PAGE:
More research is needed for us to understand public health impacts from natural gas drilling and new gas drilling technologies. Some research recommendations include:


-We recommend that chemicals related to or mobilized by natural gas activities be monitored. These chemicals may be different in different parts of the country or different geological formations.


-Pre- and post- testing of private drinking water wells is needed along with testing during the entire lifecycle of natural gas activities at each site.


-Studies should include all the ways people can be exposed, such as through air, water, soil, plants and animals. In addition to groundwater, exposure pathways could include the air at well sites, impoundment sites, and compressor stations both locally and regionally; livestock on farmed lands consuming potentially impacted surface waters; and recreational fish from potentially impacted surface waters.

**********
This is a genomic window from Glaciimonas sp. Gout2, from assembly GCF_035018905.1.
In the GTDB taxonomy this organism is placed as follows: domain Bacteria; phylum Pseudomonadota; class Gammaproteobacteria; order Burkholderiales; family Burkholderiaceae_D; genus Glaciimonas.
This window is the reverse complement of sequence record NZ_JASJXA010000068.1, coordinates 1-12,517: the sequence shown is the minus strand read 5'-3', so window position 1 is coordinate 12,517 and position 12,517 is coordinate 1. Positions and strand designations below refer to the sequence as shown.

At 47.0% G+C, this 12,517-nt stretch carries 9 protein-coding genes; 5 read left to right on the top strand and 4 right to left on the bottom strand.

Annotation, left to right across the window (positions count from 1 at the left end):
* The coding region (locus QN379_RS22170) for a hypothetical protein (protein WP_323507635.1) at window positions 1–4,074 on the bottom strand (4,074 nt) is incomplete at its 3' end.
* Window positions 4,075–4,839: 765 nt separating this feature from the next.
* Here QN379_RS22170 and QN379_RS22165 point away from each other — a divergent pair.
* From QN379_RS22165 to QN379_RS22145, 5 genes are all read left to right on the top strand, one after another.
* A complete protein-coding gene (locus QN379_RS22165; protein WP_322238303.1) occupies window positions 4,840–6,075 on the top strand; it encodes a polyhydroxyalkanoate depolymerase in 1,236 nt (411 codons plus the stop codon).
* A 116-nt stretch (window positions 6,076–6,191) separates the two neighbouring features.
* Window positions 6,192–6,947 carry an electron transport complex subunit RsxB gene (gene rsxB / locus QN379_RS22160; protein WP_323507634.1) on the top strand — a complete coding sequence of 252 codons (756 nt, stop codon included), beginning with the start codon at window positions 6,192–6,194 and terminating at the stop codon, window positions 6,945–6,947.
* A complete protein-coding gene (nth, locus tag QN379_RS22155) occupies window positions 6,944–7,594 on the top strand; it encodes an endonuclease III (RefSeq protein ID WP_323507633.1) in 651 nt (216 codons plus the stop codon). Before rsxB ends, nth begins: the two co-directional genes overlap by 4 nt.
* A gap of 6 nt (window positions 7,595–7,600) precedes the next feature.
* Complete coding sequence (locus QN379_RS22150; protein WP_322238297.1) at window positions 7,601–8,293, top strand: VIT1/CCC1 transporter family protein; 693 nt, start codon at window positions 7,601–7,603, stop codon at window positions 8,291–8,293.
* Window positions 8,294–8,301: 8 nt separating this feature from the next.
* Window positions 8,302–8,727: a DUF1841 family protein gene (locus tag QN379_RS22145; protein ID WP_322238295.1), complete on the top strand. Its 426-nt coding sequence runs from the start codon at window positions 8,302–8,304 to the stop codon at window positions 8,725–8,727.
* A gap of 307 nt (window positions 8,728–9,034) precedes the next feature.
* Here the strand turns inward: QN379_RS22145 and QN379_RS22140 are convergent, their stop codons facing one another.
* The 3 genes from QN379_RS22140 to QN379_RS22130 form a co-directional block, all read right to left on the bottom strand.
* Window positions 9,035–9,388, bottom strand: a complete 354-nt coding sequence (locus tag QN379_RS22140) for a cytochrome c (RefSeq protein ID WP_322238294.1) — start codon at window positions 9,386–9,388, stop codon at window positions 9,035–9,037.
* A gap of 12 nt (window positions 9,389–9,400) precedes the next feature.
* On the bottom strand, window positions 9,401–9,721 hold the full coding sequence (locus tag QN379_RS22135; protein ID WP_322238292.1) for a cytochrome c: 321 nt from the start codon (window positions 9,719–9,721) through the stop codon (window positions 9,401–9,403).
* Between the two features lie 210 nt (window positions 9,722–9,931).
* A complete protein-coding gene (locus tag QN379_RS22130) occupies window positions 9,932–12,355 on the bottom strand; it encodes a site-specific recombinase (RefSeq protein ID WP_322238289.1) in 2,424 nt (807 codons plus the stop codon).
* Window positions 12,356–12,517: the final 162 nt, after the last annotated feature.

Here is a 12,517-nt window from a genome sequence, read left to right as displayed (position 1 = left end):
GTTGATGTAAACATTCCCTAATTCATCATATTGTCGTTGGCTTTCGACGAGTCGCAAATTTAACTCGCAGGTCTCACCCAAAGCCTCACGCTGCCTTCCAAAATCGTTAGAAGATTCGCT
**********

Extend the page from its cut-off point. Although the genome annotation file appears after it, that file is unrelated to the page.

One research challenge in looking at health effects is that we do not have a standard case definition for individuals exposed to natural gas activities. This poses an extremely complex problem for epidemiology researchers, given the range of possible environmental exposures that are currently not well defined and that may be intermittent and variable across the lifecycle of natural gas activities at any one location and in different parts of the country.


Our priority as an agency is protecting people from chemical exposures. In addition to our work at sites around the country, ATSDR is working with federal partners to advance our knowledge on potential health effects of natural gas drilling. At this point, we don’t know what we will find. We want to make sure that we understand any health risks that may be present. We are consulting on EPA’s National Hydraulic Fracturing Study. We are looking for opportunities to bring scientists together to set a research agenda to address health concerns from natural gas drilling.

 

This article first appeared on Ken Jaffe's blog on January 8th at  www.slopefarms.com/blog